If you’re like me, you grew up in an era where we shunned bacon and sausage in favor of fat free bagels.
That didn’t work out so well, as diet advice goes.
What we’ve learned is that fat is not to be feared. Especially when it’s naturally occurring. Like pork. No man-made, hydrogenated stuff there. Just the real thing.
My main breakfast recommendation is to eat plenty of protein and naturally occurring fats, and fewer carbohydrates.
You’ll stay full and have energy longer (and not be tempted to grab a muffin off the conference room table.)
That’s why homemade breakfast sausage has become one of my favorite breakfasts. Heck, it’s good for lunch or dinner too.
But sausage patties have a bad reputation…maybe for good reason. Here’s what you’ll find inside a Jimmy Dean Pork Sausage Patty:
PORK, WATER, POTASSIUM LACTATE, SALT, SPICES, SUGAR, SODIUM PHOSPHATES, DEXTROSE, MONOSODIUM GLUTAMATE, SODIUM DIACETATE, CARAMEL COLOR.
You don’t have to be a scientist to see that there’s sugar, MSG and color added to these bad boys. And the quality of the pork…? There’s no telling, but I’m betting on the cheapest, factory-farmed meat possible.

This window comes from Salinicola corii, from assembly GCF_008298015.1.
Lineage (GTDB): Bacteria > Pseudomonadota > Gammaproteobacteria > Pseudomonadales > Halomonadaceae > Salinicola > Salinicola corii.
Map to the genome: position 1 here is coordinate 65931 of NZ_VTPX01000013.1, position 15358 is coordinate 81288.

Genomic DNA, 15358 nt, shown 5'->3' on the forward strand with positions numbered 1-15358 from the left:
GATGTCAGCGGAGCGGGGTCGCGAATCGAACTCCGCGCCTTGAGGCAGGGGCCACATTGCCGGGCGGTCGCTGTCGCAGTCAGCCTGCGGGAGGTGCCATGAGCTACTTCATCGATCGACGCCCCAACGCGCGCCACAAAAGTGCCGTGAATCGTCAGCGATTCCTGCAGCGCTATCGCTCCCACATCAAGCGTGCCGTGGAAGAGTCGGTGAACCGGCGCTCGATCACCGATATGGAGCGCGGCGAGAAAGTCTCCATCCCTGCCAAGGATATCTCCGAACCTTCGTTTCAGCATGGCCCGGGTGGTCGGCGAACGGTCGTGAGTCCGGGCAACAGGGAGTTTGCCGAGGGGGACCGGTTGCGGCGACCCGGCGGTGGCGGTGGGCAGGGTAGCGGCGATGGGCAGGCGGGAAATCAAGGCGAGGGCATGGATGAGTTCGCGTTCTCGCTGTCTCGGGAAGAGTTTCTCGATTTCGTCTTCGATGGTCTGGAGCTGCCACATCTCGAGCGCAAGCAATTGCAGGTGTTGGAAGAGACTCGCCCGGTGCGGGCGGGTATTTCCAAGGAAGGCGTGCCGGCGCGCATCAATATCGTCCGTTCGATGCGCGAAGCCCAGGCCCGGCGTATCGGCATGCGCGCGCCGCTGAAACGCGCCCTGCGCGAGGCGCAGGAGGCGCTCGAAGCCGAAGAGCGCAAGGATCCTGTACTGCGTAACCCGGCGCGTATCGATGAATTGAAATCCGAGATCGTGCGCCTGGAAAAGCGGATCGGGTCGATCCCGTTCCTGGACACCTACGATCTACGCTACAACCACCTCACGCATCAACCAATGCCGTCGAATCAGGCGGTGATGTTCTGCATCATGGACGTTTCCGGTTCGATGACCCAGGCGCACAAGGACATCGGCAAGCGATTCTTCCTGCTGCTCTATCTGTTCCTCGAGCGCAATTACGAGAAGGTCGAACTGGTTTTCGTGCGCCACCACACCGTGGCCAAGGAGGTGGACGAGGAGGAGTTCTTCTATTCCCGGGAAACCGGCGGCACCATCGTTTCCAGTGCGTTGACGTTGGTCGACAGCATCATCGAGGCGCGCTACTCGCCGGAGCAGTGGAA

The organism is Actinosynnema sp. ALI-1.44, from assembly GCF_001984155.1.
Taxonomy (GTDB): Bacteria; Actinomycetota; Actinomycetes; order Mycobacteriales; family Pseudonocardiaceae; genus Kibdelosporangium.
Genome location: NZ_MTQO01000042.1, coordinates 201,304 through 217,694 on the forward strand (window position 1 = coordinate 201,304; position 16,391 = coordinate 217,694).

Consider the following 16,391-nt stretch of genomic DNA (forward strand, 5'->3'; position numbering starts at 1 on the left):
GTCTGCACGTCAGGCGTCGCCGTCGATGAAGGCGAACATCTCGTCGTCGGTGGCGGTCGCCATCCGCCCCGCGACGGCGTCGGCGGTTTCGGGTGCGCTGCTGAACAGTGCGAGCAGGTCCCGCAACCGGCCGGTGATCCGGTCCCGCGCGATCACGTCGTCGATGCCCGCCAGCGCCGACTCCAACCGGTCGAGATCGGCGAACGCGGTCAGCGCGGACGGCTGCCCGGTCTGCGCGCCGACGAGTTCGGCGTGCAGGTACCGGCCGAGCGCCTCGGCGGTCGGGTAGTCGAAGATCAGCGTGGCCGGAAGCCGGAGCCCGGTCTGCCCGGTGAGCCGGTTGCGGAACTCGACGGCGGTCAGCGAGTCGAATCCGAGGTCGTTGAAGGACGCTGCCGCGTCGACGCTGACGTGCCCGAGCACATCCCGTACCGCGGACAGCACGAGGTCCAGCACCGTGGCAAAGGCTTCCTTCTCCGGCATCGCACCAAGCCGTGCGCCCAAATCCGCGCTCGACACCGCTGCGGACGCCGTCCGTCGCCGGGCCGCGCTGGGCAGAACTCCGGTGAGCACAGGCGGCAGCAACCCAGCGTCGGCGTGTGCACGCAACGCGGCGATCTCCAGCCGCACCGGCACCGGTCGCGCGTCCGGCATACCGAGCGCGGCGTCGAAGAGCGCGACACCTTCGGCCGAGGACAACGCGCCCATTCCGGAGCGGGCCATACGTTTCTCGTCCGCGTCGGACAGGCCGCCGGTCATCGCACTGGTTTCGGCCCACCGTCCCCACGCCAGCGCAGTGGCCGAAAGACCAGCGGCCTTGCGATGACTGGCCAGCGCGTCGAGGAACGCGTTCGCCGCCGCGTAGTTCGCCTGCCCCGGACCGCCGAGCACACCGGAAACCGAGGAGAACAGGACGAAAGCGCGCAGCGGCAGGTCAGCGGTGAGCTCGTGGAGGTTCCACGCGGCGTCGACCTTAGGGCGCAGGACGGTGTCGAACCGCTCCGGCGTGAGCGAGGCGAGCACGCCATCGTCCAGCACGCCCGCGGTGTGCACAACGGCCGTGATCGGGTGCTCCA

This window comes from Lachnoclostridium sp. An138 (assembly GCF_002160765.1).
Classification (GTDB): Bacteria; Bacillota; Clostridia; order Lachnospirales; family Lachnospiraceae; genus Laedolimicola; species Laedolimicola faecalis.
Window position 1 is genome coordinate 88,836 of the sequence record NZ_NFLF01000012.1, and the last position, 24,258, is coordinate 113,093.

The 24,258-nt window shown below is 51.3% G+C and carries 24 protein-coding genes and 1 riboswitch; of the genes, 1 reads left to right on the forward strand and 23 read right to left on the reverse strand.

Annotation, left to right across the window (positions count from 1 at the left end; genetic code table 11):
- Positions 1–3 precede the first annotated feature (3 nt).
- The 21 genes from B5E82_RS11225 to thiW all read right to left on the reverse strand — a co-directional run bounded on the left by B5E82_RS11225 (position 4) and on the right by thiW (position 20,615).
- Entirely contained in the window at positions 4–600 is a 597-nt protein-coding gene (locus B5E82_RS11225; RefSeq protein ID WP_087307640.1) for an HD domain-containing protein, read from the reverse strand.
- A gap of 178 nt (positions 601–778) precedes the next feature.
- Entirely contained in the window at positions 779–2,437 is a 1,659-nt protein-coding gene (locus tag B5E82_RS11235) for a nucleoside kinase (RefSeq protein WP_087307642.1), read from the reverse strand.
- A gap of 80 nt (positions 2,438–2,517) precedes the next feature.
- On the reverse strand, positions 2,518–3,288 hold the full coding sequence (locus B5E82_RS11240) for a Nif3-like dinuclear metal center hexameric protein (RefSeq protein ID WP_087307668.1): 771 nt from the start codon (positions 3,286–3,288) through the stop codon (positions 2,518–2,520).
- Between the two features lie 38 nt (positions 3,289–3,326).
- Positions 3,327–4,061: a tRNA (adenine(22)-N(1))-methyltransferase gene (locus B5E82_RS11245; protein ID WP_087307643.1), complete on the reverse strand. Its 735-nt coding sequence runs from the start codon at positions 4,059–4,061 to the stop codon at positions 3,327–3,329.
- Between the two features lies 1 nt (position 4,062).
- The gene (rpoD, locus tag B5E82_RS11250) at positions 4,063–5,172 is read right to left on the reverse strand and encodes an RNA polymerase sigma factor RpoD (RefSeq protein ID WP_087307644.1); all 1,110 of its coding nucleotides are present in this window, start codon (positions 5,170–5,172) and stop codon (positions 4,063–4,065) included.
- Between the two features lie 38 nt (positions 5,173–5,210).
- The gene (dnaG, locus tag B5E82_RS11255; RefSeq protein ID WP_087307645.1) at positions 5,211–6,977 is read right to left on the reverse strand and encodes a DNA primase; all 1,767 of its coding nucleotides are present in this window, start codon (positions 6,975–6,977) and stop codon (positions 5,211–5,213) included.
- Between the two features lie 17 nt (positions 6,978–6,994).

Don’t worry. Making your own breakfast sausage couldn’t be easier. When you make your own, you can add all sorts of extra goodness.
- 1 Tbsp. dried rosemary
- 1 Tbsp. fennel seeds
- ½ cup shredded carrots
- ½ cup minced kale (can use frozen kale)
- ½ cup cooked lentils
- 1 lb. pork
- 3 cloves garlic, minced
- 1 tsp. salt
- Few cranks of black pepper
- Pulse rosemary and fennel seeds in a grinder or small food processor until a fine powder forms. (I use the Magic Bullet.)
- If you prefer not to see chunks of vegetables or lentils, you can pulse those in a food processor as well.
- Combine all ingredients in a large bowl. Mix with your hands until well combined. Form 10 patties.
- Heat a cast iron skillet over medium-high heat. Add sausage patties and cook until browned on each side.